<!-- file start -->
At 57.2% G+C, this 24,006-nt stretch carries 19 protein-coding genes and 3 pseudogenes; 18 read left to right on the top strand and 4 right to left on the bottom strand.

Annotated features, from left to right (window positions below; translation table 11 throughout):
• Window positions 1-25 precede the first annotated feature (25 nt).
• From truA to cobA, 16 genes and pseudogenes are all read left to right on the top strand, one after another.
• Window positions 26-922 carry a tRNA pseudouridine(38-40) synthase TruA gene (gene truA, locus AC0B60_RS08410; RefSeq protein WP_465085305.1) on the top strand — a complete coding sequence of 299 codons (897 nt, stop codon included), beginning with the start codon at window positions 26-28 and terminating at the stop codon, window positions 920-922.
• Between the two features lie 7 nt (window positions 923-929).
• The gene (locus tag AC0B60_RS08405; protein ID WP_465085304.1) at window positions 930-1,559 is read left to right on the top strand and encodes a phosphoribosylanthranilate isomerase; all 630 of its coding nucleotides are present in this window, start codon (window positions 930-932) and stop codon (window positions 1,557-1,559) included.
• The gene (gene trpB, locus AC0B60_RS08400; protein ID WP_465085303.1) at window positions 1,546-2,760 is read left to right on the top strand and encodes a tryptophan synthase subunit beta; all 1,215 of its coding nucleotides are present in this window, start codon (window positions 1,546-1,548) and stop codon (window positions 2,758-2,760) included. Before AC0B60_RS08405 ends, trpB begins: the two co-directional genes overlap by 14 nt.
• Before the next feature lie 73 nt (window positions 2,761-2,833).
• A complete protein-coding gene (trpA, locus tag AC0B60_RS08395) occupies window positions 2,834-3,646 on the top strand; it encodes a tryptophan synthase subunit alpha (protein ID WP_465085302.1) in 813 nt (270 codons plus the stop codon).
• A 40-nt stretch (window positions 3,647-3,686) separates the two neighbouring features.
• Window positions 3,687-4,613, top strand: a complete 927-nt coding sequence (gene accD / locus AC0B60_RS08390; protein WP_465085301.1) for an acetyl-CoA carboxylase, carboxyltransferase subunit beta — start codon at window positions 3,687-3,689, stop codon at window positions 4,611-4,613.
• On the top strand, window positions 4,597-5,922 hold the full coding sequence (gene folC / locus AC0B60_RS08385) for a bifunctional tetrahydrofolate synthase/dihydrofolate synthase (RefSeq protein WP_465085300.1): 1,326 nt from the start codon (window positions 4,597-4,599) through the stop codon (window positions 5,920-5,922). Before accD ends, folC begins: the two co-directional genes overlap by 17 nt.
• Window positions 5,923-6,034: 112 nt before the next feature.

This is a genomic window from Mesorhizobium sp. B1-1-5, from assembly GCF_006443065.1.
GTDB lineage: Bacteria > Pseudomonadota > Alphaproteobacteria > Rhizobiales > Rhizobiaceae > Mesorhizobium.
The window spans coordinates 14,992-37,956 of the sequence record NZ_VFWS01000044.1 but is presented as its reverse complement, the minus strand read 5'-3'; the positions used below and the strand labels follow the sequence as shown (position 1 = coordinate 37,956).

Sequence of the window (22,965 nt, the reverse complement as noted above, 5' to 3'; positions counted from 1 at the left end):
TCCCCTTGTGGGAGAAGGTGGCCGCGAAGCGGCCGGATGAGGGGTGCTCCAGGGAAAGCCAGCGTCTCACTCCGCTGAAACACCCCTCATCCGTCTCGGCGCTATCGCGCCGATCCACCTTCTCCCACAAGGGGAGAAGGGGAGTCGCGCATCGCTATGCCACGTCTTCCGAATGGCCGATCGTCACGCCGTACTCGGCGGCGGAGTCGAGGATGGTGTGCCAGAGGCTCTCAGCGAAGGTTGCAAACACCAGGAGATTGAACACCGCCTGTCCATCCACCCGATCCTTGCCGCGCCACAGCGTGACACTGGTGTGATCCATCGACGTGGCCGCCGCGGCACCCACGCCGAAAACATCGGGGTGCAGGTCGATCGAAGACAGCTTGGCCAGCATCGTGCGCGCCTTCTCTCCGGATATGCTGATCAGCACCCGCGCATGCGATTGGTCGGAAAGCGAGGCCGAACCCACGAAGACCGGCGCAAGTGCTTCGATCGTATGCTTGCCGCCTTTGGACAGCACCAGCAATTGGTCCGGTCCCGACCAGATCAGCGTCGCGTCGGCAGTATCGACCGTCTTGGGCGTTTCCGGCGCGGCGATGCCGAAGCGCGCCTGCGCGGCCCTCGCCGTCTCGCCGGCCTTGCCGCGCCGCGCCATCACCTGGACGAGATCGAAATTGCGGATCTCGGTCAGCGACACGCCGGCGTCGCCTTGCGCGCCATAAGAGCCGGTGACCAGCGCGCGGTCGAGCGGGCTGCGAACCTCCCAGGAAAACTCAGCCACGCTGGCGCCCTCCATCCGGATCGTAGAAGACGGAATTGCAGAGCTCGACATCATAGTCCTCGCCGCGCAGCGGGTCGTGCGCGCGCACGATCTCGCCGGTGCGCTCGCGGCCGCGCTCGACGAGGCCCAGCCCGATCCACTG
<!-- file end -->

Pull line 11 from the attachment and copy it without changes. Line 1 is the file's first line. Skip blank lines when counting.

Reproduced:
• A 40-nt stretch (window positions 3,647-3,686) separates the two neighbouring features.